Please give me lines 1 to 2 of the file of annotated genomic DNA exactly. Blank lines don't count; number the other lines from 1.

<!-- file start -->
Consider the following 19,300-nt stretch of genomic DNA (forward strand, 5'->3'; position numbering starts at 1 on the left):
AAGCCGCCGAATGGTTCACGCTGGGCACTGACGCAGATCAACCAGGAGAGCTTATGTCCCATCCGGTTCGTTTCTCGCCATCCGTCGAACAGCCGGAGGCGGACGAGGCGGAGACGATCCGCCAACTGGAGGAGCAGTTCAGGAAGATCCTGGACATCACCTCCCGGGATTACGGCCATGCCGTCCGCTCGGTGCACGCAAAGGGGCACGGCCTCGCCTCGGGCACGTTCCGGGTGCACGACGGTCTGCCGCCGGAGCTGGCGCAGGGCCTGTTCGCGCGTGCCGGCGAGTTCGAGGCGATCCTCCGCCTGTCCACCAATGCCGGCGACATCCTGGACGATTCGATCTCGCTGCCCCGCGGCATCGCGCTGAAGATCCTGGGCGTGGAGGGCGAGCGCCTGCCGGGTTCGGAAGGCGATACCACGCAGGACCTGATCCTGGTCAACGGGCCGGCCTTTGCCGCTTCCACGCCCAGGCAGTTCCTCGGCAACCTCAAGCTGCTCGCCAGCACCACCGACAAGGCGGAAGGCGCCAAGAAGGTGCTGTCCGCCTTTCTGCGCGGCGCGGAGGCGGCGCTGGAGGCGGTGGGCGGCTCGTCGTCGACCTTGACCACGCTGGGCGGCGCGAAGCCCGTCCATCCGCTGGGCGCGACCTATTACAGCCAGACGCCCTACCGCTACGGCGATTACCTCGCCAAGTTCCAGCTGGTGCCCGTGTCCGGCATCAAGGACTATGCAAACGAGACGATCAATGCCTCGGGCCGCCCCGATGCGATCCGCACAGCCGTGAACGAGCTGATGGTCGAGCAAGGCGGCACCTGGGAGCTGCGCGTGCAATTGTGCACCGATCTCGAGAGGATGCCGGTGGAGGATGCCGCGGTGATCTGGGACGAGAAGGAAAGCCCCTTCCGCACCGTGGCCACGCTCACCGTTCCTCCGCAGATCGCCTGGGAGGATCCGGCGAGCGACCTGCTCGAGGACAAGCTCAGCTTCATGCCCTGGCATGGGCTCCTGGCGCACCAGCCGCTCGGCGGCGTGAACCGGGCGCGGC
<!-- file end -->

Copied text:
Consider the following 19,300-nt stretch of genomic DNA (forward strand, 5'->3'; position numbering starts at 1 on the left):
AAGCCGCCGAATGGTTCACGCTGGGCACTGACGCAGATCAACCAGGAGAGCTTATGTCCCATCCGGTTCGTTTCTCGCCATCCGTCGAACAGCCGGAGGCGGACGAGGCGGAGACGATCCGCCAACTGGAGGAGCAGTTCAGGAAGATCCTGGACATCACCTCCCGGGATTACGGCCATGCCGTCCGCTCGGTGCACGCAAAGGGGCACGGCCTCGCCTCGGGCACGTTCCGGGTGCACGACGGTCTGCCGCCGGAGCTGGCGCAGGGCCTGTTCGCGCGTGCCGGCGAGTTCGAGGCGATCCTCCGCCTGTCCACCAATGCCGGCGACATCCTGGACGATTCGATCTCGCTGCCCCGCGGCATCGCGCTGAAGATCCTGGGCGTGGAGGGCGAGCGCCTGCCGGGTTCGGAAGGCGATACCACGCAGGACCTGATCCTGGTCAACGGGCCGGCCTTTGCCGCTTCCACGCCCAGGCAGTTCCTCGGCAACCTCAAGCTGCTCGCCAGCACCACCGACAAGGCGGAAGGCGCCAAGAAGGTGCTGTCCGCCTTTCTGCGCGGCGCGGAGGCGGCGCTGGAGGCGGTGGGCGGCTCGTCGTCGACCTTGACCACGCTGGGCGGCGCGAAGCCCGTCCATCCGCTGGGCGCGACCTATTACAGCCAGACGCCCTACCGCTACGGCGATTACCTCGCCAAGTTCCAGCTGGTGCCCGTGTCCGGCATCAAGGACTATGCAAACGAGACGATCAATGCCTCGGGCCGCCCCGATGCGATCCGCACAGCCGTGAACGAGCTGATGGTCGAGCAAGGCGGCACCTGGGAGCTGCGCGTGCAATTGTGCACCGATCTCGAGAGGATGCCGGTGGAGGATGCCGCGGTGATCTGGGACGAGAAGGAAAGCCCCTTCCGCACCGTGGCCACGCTCACCGTTCCTCCGCAGATCGCCTGGGAGGATCCGGCGAGCGACCTGCTCGAGGACAAGCTCAGCTTCATGCCCTGGCATGGGCTCCTGGCGCACCAGCCGCTCGGCGGCGTGAACCGGGCGCGGC